|At a Glance|
|Product||Western Digital WD TV (WDBABF0000NBK)|
|Summary||Inexpensive media player that plays content from an attached USB drive only|
|Pros||• Attractive UI
• Extensive video formats supported
• 1080p support
|Cons||• Can't attach USB hub
• No networked streaming (but can be hacked to add it)
There are a lot of multimedia players on the market these days. Most of these little boxes allow you to stream your movies, photos and music across the home network into your entertainment center. But the hassle of getting these devices set up on the network and supplying a full-time file server is often more than some people want to go through.
In this review, I'll check out a device that simplifies the process by doing away with network streaming and instead uses an external USB drive as the source of multimedia files. Western Digital advertises the $129 WD TV as a multimedia player designed to get your music, photos, and videos off your PC and onto your TV. And it's not limited to standard-definition either. This little box supports a wide range of video codecs and can output 1080p video through an HDMI connector and surround-sound audio through a digital optical audio port.
Since the WD TV has no network capability, getting it going takes little more than hooking it up to your TV and supplying an external drive. Disk formats of FAT32, NTFS and non-journaled HFS+ are supported. Figure 1 shows the back of the device where you can see the power, HDMI, and composite connectors along with optical audio and a USB port where you'll connect your media drive.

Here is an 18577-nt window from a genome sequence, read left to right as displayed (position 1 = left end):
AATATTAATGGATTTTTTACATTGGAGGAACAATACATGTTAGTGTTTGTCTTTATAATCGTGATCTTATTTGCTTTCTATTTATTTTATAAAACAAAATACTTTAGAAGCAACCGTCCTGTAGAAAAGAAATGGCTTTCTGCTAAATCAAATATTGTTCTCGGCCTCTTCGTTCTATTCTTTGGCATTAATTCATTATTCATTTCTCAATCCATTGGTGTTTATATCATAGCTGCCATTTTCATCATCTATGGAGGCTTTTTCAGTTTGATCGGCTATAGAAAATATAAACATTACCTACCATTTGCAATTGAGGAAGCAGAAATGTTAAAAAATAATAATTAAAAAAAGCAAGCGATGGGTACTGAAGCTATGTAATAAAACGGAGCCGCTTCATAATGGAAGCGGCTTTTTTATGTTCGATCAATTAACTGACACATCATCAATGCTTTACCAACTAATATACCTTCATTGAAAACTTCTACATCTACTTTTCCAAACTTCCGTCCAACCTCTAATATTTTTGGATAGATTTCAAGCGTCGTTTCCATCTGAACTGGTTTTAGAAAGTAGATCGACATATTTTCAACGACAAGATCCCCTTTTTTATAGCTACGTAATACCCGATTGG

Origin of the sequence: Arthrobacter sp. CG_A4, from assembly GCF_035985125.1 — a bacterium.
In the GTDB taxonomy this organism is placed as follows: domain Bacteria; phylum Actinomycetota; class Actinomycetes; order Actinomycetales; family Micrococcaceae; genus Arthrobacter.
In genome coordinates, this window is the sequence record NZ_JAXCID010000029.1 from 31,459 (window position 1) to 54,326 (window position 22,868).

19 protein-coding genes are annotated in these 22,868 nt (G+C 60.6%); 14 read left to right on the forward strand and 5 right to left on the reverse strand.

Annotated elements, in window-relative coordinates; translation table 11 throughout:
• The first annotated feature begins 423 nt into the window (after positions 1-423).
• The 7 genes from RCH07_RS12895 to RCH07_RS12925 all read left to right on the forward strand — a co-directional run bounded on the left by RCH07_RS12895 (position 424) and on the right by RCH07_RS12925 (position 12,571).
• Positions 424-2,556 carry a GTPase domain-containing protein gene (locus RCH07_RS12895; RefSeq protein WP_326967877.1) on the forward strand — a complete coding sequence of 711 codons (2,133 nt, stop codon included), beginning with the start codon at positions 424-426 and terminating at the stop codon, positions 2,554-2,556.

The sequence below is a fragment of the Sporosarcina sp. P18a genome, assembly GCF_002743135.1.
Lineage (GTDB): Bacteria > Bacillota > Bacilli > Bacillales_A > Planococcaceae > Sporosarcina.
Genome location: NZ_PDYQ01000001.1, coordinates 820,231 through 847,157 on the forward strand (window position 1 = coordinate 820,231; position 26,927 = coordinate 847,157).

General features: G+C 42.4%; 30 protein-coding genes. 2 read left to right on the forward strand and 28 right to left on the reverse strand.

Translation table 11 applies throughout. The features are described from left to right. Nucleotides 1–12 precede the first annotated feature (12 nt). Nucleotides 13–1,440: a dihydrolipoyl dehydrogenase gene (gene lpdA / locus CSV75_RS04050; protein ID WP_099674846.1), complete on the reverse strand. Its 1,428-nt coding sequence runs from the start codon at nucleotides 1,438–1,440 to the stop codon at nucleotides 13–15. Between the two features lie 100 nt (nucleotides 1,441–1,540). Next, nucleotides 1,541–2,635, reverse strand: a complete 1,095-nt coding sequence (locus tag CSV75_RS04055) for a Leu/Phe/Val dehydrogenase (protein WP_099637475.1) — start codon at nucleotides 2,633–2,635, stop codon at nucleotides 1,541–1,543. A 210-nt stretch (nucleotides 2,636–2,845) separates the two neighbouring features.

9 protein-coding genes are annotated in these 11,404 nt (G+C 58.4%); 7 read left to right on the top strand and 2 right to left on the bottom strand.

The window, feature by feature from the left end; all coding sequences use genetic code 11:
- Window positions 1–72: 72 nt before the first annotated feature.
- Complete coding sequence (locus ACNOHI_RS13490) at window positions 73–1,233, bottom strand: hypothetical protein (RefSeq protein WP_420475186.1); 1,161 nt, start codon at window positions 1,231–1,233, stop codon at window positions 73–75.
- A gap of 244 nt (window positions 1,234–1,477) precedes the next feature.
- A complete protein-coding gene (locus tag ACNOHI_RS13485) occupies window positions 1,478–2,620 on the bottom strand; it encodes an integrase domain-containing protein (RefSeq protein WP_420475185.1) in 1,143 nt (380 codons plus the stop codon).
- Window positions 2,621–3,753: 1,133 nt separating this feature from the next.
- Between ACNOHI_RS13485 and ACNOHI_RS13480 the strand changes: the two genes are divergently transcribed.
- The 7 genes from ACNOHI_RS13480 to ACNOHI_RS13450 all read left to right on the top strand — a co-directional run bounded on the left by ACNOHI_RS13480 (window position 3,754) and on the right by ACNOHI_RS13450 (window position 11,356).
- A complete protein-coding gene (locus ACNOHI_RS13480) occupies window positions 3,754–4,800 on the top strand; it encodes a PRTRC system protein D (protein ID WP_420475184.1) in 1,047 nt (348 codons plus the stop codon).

Figure 1: WD TV Back Panel
Not shown is a second USB port on the side of the box. Note that USB hubs are not supported, so you'll be limited to two simultaneous disk connections. For digital audio and HD hookup, you'll need to supply your own cables since the WD TV only comes with a composite cable. The WD TV is silent in use because it has no fan and it draws only a paltry 3 W when idle and 4 W while in use. Figure 2 shows the WD TV remote you'll use to drive the box.
Figure 2: WD TV Remote
At around four and a quarter inches tall, the remote felt a bit small in my hand, and it's also not backlit, so using it in a dark room could be an issue.